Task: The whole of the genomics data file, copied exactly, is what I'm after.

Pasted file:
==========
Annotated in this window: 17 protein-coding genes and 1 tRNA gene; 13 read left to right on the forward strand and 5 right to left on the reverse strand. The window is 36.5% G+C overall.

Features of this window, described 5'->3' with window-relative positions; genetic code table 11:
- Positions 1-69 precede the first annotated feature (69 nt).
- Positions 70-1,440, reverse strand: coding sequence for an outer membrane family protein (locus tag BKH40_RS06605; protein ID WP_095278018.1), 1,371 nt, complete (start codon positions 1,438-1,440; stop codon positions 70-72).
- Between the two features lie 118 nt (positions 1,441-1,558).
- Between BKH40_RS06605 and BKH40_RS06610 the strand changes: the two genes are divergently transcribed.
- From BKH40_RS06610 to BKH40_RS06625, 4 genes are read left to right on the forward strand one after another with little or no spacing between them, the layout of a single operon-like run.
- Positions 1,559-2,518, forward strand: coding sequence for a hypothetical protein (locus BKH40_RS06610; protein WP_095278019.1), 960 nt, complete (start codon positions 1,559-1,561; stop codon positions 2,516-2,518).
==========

Annotated in this window: 17 protein-coding genes and 1 tRNA gene; 13 read left to right on the forward strand and 5 right to left on the reverse strand. The window is 36.5% G+C overall.

Features of this window, described 5'->3' with window-relative positions; genetic code table 11:
- Positions 1-69 precede the first annotated feature (69 nt).
- Positions 70-1,440, reverse strand: coding sequence for an outer membrane family protein (locus tag BKH40_RS06605; protein ID WP_095278018.1), 1,371 nt, complete (start codon positions 1,438-1,440; stop codon positions 70-72).
- Between the two features lie 118 nt (positions 1,441-1,558).
- Between BKH40_RS06605 and BKH40_RS06610 the strand changes: the two genes are divergently transcribed.
- From BKH40_RS06610 to BKH40_RS06625, 4 genes are read left to right on the forward strand one after another with little or no spacing between them, the layout of a single operon-like run.
- Positions 1,559-2,518, forward strand: coding sequence for a hypothetical protein (locus BKH40_RS06610; protein WP_095278019.1), 960 nt, complete (start codon positions 1,559-1,561; stop codon positions 2,516-2,518).